From the Exeter Observer:
“A core purpose of independent public interest journalism is to hold influence and power to account by gathering and reporting information that people in leadership roles and other powerful interests might rather remain hidden.”
The excellent Exeter Observer offers “Independent public interest community journalism for Exeter and beyond”:
It has just released its first email newsletter:
This is just the top of their newsletter – with many more interesting pieces listed later:
STATISTICS IN THE BALANCE: Exeter City Council’s Chief Executive uses statistics selectively to show the city in a good light but in doing so presents an unbalanced account of Exeter’s economic and environmental status.
DARTMOOR LINE TO REOPEN: £40 million Department for Transport funding will enable passenger trains every two hours between Okehampton to Exeter by end of this year, with plans to increase to an hourly service during 2022.
ON THE WATERFRONT: Decisions taken behind closed doors in favour of commercial interests threaten a maritime and waterway heritage vision for Exeter’s historic quay, canal and canal basin.
PUSH NOTIFICATION: Exeter City Council has responded to an enquiry about disproportionate Church of England representation on the Liveable Exeter Place Board by accusing Exeter Observer of promoting a “partisan narrative” and claiming our public interest reporting “bears no resemblance to fact”. At the time of writing the council still hasn’t answered our questions.
This last story shows that its investigative journalism, its penetrating questioning and searching stories have provoked some extraordinary prickliness from Exeter City Council:
Council pushes back on Liveable Exeter Place Board scrutiny following membership change
Exeter City Council has responded to an enquiry about disproportionate Church of England representation on the Liveable Exeter Place Board by accusing Exeter Observer of promoting a “partisan narrative” and claiming our public interest reporting “bears no resemblance to fact”…
Exeter City Council established the Liveable Exeter Place Board in 2019 to support the delivery of its “ambitious and visionary” Liveable Exeter programme. At the core of this programme is the aspiration to build 12,000 new homes in such a way that a series of communities are created which include retail and employment options and so reduce the need to travel across the city. It is intended to support the council’s goal of reducing the city’s carbon footprint to net zero by 2030.
Exeter Observer’s July 2020 report on the Place Board highlighted legitimate public interest concerns about its role, membership and lack of transparency. The board is unelected, meets in private, does not publish its discussions or decisions and is taking responsibility for major policies which will determine Exeter’s future. In addition, a significant number of place board members have known property and land interests.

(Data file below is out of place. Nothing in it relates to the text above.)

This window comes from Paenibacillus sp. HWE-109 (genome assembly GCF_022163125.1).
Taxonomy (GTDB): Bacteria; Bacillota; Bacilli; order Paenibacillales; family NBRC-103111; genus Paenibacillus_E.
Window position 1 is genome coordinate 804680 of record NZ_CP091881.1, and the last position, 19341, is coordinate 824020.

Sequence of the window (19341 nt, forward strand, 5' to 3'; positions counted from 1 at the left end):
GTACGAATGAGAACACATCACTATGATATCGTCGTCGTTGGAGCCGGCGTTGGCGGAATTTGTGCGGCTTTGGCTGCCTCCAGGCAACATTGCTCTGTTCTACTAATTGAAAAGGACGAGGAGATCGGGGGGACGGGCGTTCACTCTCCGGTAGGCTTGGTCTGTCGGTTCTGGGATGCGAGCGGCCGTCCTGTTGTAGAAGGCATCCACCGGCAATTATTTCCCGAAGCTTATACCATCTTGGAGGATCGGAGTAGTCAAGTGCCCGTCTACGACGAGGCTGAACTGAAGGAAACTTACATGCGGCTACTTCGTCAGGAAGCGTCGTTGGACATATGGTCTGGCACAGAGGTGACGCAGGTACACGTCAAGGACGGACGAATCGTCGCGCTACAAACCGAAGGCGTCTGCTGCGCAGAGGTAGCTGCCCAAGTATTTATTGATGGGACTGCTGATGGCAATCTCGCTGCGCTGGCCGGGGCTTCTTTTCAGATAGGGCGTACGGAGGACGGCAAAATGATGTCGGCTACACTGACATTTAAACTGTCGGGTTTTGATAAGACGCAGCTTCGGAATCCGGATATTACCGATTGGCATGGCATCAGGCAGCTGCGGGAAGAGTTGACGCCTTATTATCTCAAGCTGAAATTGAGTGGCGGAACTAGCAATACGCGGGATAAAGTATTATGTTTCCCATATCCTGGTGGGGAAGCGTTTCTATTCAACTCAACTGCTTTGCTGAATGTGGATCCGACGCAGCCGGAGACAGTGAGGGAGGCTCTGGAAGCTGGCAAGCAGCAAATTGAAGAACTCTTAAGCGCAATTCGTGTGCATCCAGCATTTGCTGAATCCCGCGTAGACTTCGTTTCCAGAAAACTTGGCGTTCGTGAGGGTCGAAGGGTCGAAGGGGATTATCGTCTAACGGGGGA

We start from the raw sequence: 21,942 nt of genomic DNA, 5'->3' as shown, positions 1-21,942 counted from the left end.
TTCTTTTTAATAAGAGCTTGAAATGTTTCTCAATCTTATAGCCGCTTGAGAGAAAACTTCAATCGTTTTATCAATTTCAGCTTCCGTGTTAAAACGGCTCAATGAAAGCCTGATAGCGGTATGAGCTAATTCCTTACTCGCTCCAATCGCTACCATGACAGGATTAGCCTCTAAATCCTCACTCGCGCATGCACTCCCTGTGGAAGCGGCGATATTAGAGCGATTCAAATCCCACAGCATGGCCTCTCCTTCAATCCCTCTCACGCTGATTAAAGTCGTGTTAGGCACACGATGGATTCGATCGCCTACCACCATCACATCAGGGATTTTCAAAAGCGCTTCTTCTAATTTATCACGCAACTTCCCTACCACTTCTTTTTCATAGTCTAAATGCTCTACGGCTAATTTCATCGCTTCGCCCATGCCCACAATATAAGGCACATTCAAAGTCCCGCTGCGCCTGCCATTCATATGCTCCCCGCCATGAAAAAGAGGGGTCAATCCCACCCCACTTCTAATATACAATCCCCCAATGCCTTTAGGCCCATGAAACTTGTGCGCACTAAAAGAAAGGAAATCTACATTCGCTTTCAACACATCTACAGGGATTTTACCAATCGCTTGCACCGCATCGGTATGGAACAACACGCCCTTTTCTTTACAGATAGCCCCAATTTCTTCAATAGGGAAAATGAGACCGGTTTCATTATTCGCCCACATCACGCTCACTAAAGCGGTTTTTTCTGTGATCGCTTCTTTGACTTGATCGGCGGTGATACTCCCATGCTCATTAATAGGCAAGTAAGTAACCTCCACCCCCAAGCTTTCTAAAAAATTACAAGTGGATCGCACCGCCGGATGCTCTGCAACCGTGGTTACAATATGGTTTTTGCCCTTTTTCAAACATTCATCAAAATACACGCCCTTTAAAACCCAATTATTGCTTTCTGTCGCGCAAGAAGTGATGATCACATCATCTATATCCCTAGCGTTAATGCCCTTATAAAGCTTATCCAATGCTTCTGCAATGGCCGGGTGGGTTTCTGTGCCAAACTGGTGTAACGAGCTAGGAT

Following that report the council took action to increase the underrepresentation of women and of people of colour on the board, a move also urged by some members of the city council.
“Why does the Board contain two representatives of the Church of England (the Bishop of Exeter and the more recent addition of the Dean of Exeter Cathedral) and none representing any other faith organisation? Exeter’s population is diverse, so if faith is important to the Board, it seems odd to have the CofE [Church of England] so disproportionately represented?”
The city council’s reply was unexpected: “The board brings together leadership from across the city, public and private sectors, politics, personal views and backgrounds. All however give their time and energy freely to try to make Exeter a better city. Suggesting otherwise via a partisan narrative bears no resemblance to fact.”
Quite apart from the fact that we made no comment about the motives of board members, it is the suggestion that we have adopted a “partisan narrative” that bears no resemblance to fact.
A core purpose of independent public interest journalism is to hold influence and power to account by gathering and reporting information that people in leadership roles and other powerful interests might rather remain hidden. The only perspective from which this purpose might be considered partisan is that of those in leadership roles who do not enjoy being subject to scrutiny.
It is fair comment that Exeter Observer has been constructively critical of the lack of accountability and transparency surrounding the board, and that we have published material about it that it appears some people would prefer not to be in the public domain.
We make no apology for serving the governed, not the governors. We seek to inform, educate and empower the former while holding the latter to account by challenging their decisions in the public sphere. We aim to keep people who live or work in Exeter informed of what’s being done in their name, by whom, with the community assets they own and the taxes they pay.
Of course, the excuse offered by the city council may simply be a fig leaf intended to conceal its inability or unwillingness to provide a rationale for the Dean’s appointment. We do not know. Perhaps, as Exeter is among the country’s least affordable cities in which to live, the Dean will promote a recent commission set up by the Archibishop of Canterbury which said housing affordability must be linked to people’s incomes rather than discounting the market rate?
And what the board actually does remains opaque. The agendas we obtained by challenging the council’s refusal to disclose do, however, give an idea of the scope and range of its discussions. The board additionally met on six occasions during the period from 26 March to 4 June 2020 “to discuss matters related to the Covid-19 pandemic”. No agenda information was supplied for these dates.
As covered in these news pages last year: